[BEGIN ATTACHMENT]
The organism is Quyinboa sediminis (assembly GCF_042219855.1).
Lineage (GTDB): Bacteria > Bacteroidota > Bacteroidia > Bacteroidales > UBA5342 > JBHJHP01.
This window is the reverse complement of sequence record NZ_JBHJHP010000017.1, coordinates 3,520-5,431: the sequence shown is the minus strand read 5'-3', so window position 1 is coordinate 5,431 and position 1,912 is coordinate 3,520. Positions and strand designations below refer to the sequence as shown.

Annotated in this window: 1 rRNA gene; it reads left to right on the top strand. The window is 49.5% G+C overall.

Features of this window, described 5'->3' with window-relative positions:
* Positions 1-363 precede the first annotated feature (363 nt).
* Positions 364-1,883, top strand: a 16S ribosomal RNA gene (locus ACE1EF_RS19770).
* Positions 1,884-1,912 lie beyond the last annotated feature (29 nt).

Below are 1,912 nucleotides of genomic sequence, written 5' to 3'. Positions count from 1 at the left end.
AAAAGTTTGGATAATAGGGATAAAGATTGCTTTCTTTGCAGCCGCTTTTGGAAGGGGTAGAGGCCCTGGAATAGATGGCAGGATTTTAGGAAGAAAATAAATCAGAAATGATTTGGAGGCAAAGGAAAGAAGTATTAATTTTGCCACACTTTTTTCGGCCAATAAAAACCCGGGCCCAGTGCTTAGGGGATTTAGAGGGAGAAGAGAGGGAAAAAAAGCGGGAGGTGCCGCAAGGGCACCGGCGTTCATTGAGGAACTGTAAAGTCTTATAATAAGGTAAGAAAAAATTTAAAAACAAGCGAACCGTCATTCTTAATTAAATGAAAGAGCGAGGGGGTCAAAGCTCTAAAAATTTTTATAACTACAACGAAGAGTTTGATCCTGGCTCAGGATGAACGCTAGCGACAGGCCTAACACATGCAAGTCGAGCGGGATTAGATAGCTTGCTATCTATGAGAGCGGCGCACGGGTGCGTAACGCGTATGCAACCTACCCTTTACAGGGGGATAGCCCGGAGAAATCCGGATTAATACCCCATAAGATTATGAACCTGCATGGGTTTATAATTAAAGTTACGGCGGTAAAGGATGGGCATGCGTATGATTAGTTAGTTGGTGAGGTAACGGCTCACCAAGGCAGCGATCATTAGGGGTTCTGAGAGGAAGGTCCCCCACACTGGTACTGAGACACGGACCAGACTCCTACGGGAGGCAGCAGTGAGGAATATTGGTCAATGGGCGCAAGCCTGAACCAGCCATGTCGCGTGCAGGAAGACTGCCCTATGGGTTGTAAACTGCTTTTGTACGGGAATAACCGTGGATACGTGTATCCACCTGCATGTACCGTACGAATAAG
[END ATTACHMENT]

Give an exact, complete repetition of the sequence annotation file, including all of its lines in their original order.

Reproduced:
The organism is Quyinboa sediminis (assembly GCF_042219855.1).
Lineage (GTDB): Bacteria > Bacteroidota > Bacteroidia > Bacteroidales > UBA5342 > JBHJHP01.
This window is the reverse complement of sequence record NZ_JBHJHP010000017.1, coordinates 3,520-5,431: the sequence shown is the minus strand read 5'-3', so window position 1 is coordinate 5,431 and position 1,912 is coordinate 3,520. Positions and strand designations below refer to the sequence as shown.

Annotated in this window: 1 rRNA gene; it reads left to right on the top strand. The window is 49.5% G+C overall.

Features of this window, described 5'->3' with window-relative positions:
* Positions 1-363 precede the first annotated feature (363 nt).
* Positions 364-1,883, top strand: a 16S ribosomal RNA gene (locus ACE1EF_RS19770).
* Positions 1,884-1,912 lie beyond the last annotated feature (29 nt).

Below are 1,912 nucleotides of genomic sequence, written 5' to 3'. Positions count from 1 at the left end.
AAAAGTTTGGATAATAGGGATAAAGATTGCTTTCTTTGCAGCCGCTTTTGGAAGGGGTAGAGGCCCTGGAATAGATGGCAGGATTTTAGGAAGAAAATAAATCAGAAATGATTTGGAGGCAAAGGAAAGAAGTATTAATTTTGCCACACTTTTTTCGGCCAATAAAAACCCGGGCCCAGTGCTTAGGGGATTTAGAGGGAGAAGAGAGGGAAAAAAAGCGGGAGGTGCCGCAAGGGCACCGGCGTTCATTGAGGAACTGTAAAGTCTTATAATAAGGTAAGAAAAAATTTAAAAACAAGCGAACCGTCATTCTTAATTAAATGAAAGAGCGAGGGGGTCAAAGCTCTAAAAATTTTTATAACTACAACGAAGAGTTTGATCCTGGCTCAGGATGAACGCTAGCGACAGGCCTAACACATGCAAGTCGAGCGGGATTAGATAGCTTGCTATCTATGAGAGCGGCGCACGGGTGCGTAACGCGTATGCAACCTACCCTTTACAGGGGGATAGCCCGGAGAAATCCGGATTAATACCCCATAAGATTATGAACCTGCATGGGTTTATAATTAAAGTTACGGCGGTAAAGGATGGGCATGCGTATGATTAGTTAGTTGGTGAGGTAACGGCTCACCAAGGCAGCGATCATTAGGGGTTCTGAGAGGAAGGTCCCCCACACTGGTACTGAGACACGGACCAGACTCCTACGGGAGGCAGCAGTGAGGAATATTGGTCAATGGGCGCAAGCCTGAACCAGCCATGTCGCGTGCAGGAAGACTGCCCTATGGGTTGTAAACTGCTTTTGTACGGGAATAACCGTGGATACGTGTATCCACCTGCATGTACCGTACGAATAAG